As self-driving cars begin to appear on public highways, the first autonomous boats are heading for the waterways of Amsterdam, reports CNN.
The "Roboat" is expected to make its maiden voyage in 2017, the product of a $27 million collaboration between the Massachusetts Institute of Technology (MIT) and the Amsterdam Institute for Advanced Metropolitan Solutions (AMS).
The cutting-edge crafts will offer a range of urban solutions from public transport to pollution sensing and water-based venues.
If trials are successful, a fleet of Roboats will soon be operating in the Dutch capital, and around the world.
The autonomous boats will provide an alternative, eco-friendly transport option.
The boats are designed to be light and easy to maneuver, says van Dijk, so that they can quickly and easily reach all points of Amsterdam's extensive canal network, which made the city the obvious location for the project.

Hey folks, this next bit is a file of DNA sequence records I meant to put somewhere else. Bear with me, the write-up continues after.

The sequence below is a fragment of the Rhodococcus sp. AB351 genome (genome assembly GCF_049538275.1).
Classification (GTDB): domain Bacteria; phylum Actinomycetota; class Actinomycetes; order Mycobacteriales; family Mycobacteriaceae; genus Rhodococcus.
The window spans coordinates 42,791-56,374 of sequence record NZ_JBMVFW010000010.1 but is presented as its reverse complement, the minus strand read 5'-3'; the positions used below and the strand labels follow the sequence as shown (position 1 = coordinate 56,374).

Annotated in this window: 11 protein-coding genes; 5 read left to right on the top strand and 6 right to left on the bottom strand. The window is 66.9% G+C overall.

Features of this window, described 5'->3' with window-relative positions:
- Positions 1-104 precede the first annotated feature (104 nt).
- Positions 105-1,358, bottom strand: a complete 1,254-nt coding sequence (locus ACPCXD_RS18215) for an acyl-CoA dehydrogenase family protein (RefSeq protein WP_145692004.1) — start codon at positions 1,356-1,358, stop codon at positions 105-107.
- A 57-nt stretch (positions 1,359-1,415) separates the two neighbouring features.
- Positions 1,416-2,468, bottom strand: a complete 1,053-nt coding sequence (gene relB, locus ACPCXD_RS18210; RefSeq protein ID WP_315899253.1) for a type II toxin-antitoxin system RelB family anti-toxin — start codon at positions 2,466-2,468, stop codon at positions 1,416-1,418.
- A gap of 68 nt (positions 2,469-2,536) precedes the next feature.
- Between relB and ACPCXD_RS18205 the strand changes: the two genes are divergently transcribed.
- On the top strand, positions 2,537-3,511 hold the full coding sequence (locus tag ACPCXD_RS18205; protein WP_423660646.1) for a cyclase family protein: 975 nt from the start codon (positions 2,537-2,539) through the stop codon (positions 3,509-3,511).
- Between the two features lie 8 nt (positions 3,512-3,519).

The design also allows boats to be connected together to form floating bridges and platforms, that could be used for purposes from disaster relief to open air concerts.
Roboats will be fitted with a battery of sensors to deliver sophisticated data on water and air quality, as well as information on pollution - including the numerous bicycles that fall in the city's canals each year.
The team hope this data could inform policy to improve air and water quality in Amsterdam, and eventually in countries such as India where dirty water is a deadly threat.
The vessels make use of techniques developed for autonomous cars, although the demands are different.
Perfecting these systems will be a laborious task, which is why the project will last five years despite the first prototype hitting the water in 2017.